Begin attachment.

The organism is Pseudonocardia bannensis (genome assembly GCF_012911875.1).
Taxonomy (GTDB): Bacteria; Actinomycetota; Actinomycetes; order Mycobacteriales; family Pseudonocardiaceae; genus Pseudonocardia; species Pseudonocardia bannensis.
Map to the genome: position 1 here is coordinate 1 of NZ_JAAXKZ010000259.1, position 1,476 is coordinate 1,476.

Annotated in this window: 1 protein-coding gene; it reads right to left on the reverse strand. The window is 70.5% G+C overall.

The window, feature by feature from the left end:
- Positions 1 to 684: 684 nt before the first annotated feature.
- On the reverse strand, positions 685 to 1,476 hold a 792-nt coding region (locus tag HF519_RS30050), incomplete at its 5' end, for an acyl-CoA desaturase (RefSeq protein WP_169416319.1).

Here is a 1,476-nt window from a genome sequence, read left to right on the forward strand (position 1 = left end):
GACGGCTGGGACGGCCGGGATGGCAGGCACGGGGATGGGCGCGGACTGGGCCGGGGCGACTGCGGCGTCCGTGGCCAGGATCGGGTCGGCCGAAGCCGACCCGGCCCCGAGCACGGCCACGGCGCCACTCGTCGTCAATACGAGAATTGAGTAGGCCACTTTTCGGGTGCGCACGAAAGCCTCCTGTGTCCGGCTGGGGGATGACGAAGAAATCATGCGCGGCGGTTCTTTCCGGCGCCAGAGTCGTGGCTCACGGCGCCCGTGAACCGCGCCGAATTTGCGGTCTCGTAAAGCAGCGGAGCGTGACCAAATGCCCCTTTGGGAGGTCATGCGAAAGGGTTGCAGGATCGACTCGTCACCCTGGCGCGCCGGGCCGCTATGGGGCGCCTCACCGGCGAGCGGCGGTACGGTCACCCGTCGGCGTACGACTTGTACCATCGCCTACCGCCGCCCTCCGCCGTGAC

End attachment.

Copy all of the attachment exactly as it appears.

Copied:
The organism is Pseudonocardia bannensis (genome assembly GCF_012911875.1).
Taxonomy (GTDB): Bacteria; Actinomycetota; Actinomycetes; order Mycobacteriales; family Pseudonocardiaceae; genus Pseudonocardia; species Pseudonocardia bannensis.
Map to the genome: position 1 here is coordinate 1 of NZ_JAAXKZ010000259.1, position 1,476 is coordinate 1,476.

Annotated in this window: 1 protein-coding gene; it reads right to left on the reverse strand. The window is 70.5% G+C overall.

The window, feature by feature from the left end:
- Positions 1 to 684: 684 nt before the first annotated feature.
- On the reverse strand, positions 685 to 1,476 hold a 792-nt coding region (locus tag HF519_RS30050), incomplete at its 5' end, for an acyl-CoA desaturase (RefSeq protein WP_169416319.1).

Here is a 1,476-nt window from a genome sequence, read left to right on the forward strand (position 1 = left end):
GACGGCTGGGACGGCCGGGATGGCAGGCACGGGGATGGGCGCGGACTGGGCCGGGGCGACTGCGGCGTCCGTGGCCAGGATCGGGTCGGCCGAAGCCGACCCGGCCCCGAGCACGGCCACGGCGCCACTCGTCGTCAATACGAGAATTGAGTAGGCCACTTTTCGGGTGCGCACGAAAGCCTCCTGTGTCCGGCTGGGGGATGACGAAGAAATCATGCGCGGCGGTTCTTTCCGGCGCCAGAGTCGTGGCTCACGGCGCCCGTGAACCGCGCCGAATTTGCGGTCTCGTAAAGCAGCGGAGCGTGACCAAATGCCCCTTTGGGAGGTCATGCGAAAGGGTTGCAGGATCGACTCGTCACCCTGGCGCGCCGGGCCGCTATGGGGCGCCTCACCGGCGAGCGGCGGTACGGTCACCCGTCGGCGTACGACTTGTACCATCGCCTACCGCCGCCCTCCGCCGTGAC